SIS Instruments and Valves Inline Testing – Safety Instrumented System

Safety Instrumented System (SIS) – Inline testing is quite useful for SIS instruments, and valves. Online testing enables the safe Operation & functioning of SIS.

In this article, testing refers to Proof testing of the SIS instruments/valves.

SIS Inline Testing

Inline testing implies that testing can be accomplished without a process shutdown. There are several requirements to be considered for accomplishing this.

  • Redundancy is mostly used for SIS components (especially sensors) wherever possible based on configuration.  A test of one SIS sensor can be done, while the other sensor(s) continue to function.
  • Bypasses could be installed around SIS final elements (valves) so that testing and maintenance can occur while the process is in operation. 
  • In batch plants, Inline testing might be accomplished by shutting down one train of equipment while keeping the rest of the plant running to eliminate (or reduce) any potential production loss,
  • Documenting occurrences where the required automatic action has occurred during the operation of the plant (such as a pump trip, based on the same process condition that is required by the LOPA function).
  • Automated testing and recordkeeping may be an option in some plants for a subset of the testing requirements, but all aspects of testing requirements (including visual field inspection of the installation, leak testing, etc.) must be met according to the required/calculated proof test interval.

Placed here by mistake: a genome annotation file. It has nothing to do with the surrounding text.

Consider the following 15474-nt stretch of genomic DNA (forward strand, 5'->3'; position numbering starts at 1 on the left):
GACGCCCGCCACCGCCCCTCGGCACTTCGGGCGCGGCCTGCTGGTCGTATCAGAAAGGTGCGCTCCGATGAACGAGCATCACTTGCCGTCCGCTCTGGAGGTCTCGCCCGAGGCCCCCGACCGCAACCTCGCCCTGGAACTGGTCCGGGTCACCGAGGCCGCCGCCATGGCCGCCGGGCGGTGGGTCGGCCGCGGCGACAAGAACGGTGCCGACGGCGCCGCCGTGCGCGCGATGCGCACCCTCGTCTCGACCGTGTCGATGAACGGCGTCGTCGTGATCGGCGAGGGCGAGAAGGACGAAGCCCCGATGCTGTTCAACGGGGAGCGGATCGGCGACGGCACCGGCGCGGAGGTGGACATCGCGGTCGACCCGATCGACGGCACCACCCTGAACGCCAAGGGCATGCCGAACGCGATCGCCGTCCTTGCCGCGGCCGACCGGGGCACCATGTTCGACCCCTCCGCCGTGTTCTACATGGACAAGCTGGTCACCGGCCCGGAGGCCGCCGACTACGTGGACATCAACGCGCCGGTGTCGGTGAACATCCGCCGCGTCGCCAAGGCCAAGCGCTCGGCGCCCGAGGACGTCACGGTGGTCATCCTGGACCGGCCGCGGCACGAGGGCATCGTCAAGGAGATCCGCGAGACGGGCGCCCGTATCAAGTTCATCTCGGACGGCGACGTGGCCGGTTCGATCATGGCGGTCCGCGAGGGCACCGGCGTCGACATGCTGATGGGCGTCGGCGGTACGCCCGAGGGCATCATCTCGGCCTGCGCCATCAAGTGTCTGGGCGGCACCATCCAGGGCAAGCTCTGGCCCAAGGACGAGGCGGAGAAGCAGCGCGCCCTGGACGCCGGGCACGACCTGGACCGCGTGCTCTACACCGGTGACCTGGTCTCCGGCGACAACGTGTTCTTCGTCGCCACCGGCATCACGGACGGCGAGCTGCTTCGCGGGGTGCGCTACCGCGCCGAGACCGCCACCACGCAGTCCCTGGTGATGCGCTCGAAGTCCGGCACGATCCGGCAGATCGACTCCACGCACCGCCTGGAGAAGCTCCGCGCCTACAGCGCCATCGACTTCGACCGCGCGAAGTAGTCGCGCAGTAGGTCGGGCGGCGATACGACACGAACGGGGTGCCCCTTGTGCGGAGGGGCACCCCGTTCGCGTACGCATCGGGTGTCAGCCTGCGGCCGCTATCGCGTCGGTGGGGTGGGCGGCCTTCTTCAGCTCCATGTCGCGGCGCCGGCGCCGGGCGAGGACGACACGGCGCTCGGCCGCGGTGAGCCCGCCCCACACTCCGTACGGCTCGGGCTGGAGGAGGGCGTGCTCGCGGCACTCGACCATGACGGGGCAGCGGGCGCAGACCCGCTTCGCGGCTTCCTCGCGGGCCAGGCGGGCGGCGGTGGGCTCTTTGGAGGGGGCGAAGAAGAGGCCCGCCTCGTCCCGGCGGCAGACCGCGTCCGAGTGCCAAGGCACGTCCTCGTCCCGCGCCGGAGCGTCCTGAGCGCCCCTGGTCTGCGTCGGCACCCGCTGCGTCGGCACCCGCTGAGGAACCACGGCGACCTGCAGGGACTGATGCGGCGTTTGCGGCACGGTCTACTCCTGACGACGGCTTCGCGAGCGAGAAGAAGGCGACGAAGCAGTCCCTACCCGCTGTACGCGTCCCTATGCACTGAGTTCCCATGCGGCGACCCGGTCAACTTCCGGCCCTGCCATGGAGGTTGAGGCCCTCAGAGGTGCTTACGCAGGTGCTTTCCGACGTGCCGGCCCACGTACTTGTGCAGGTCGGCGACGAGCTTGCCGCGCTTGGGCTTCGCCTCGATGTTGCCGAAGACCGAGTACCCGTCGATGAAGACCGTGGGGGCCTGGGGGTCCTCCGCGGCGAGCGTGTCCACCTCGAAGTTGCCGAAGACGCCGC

Benefits of Inline Testing

The benefits common to all of the options above are to minimize downtime and reduce maintenance costs for SIS proof testing.

Automated inline testing (Like triggering the small movement of the valve say 2-3% using Smart Digital positioners) may bring value by extending or eliminating off-line proof testing, but may require additional instruments for comparison like Secondary flow/pressure transmitter or Master flow meters, etc.

Flowmeters Inline Testing

For simple DP cell and orifice plate types, the most common approach is to inject a differential pressure signal, simulating the flow, into the cell, however, this does not test the impulse lines and isolation or equalization valves for possible blockage.

Regular maintenance, impulse lies flushing & draining on a redundant sensor, and calibration of the sensor instrumentation enhance the inline testing and the reading from the instrument.

Flowmeter installations must include the necessary configuration to allow the proof testing of the instrument at the required testing interval.